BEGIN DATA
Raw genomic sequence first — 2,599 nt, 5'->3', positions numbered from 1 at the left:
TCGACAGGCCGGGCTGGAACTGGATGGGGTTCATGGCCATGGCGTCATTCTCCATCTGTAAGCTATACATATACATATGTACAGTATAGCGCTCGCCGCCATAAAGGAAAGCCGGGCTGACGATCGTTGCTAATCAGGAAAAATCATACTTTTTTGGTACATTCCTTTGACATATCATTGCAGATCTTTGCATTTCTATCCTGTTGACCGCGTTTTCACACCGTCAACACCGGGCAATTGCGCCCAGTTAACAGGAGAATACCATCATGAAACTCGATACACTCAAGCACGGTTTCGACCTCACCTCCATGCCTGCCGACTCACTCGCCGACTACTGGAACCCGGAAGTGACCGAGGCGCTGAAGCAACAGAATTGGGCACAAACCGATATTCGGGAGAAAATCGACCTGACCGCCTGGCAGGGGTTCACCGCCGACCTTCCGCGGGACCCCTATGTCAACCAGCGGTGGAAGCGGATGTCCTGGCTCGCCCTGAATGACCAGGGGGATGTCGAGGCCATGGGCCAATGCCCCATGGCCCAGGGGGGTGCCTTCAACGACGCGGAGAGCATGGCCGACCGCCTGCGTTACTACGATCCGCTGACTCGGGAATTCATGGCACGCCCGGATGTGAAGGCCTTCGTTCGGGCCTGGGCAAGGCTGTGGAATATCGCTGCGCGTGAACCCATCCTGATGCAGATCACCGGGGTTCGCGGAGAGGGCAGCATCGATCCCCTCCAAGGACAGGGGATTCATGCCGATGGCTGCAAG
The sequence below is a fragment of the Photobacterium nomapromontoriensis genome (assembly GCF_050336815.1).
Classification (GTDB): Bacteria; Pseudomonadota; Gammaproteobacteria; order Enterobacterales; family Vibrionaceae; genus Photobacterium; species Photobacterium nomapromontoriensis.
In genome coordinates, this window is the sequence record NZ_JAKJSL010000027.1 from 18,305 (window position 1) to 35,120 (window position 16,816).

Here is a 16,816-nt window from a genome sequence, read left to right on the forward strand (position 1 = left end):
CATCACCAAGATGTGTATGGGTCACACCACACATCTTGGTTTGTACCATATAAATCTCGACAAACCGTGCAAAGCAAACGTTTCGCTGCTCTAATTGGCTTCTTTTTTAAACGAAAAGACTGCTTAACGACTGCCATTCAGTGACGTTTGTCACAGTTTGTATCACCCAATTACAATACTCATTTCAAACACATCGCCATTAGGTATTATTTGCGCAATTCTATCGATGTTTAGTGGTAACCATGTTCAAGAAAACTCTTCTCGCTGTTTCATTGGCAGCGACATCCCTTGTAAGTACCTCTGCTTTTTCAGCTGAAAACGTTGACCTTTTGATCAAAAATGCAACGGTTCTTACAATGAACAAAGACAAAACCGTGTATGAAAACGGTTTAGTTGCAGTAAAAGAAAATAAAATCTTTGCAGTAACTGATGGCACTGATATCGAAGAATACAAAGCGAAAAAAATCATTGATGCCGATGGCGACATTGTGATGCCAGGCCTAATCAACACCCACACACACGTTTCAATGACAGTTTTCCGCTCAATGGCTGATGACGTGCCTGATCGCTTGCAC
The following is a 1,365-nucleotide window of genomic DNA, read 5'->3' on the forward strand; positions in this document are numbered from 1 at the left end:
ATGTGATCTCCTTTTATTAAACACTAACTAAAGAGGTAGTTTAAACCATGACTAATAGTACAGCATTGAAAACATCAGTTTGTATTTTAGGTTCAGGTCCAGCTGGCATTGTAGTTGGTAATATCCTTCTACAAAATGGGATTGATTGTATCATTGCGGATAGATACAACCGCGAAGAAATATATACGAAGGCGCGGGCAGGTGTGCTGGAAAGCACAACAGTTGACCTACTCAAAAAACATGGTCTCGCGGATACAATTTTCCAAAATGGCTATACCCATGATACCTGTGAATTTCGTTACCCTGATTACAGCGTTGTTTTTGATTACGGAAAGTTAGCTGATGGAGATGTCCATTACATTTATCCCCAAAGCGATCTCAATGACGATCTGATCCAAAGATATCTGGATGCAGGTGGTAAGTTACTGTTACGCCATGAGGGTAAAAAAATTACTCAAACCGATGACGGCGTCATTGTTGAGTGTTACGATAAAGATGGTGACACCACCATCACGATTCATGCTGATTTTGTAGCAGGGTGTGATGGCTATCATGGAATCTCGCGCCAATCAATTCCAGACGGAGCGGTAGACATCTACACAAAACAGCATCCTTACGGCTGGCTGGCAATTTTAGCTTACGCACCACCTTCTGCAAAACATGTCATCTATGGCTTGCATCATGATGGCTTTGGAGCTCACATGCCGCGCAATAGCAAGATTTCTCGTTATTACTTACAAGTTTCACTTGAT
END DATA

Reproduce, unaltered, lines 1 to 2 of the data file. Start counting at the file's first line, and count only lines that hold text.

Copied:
Raw genomic sequence first — 2,599 nt, 5'->3', positions numbered from 1 at the left:
TCGACAGGCCGGGCTGGAACTGGATGGGGTTCATGGCCATGGCGTCATTCTCCATCTGTAAGCTATACATATACATATGTACAGTATAGCGCTCGCCGCCATAAAGGAAAGCCGGGCTGACGATCGTTGCTAATCAGGAAAAATCATACTTTTTTGGTACATTCCTTTGACATATCATTGCAGATCTTTGCATTTCTATCCTGTTGACCGCGTTTTCACACCGTCAACACCGGGCAATTGCGCCCAGTTAACAGGAGAATACCATCATGAAACTCGATACACTCAAGCACGGTTTCGACCTCACCTCCATGCCTGCCGACTCACTCGCCGACTACTGGAACCCGGAAGTGACCGAGGCGCTGAAGCAACAGAATTGGGCACAAACCGATATTCGGGAGAAAATCGACCTGACCGCCTGGCAGGGGTTCACCGCCGACCTTCCGCGGGACCCCTATGTCAACCAGCGGTGGAAGCGGATGTCCTGGCTCGCCCTGAATGACCAGGGGGATGTCGAGGCCATGGGCCAATGCCCCATGGCCCAGGGGGGTGCCTTCAACGACGCGGAGAGCATGGCCGACCGCCTGCGTTACTACGATCCGCTGACTCGGGAATTCATGGCACGCCCGGATGTGAAGGCCTTCGTTCGGGCCTGGGCAAGGCTGTGGAATATCGCTGCGCGTGAACCCATCCTGATGCAGATCACCGGGGTTCGCGGAGAGGGCAGCATCGATCCCCTCCAAGGACAGGGGATTCATGCCGATGGCTGCAAG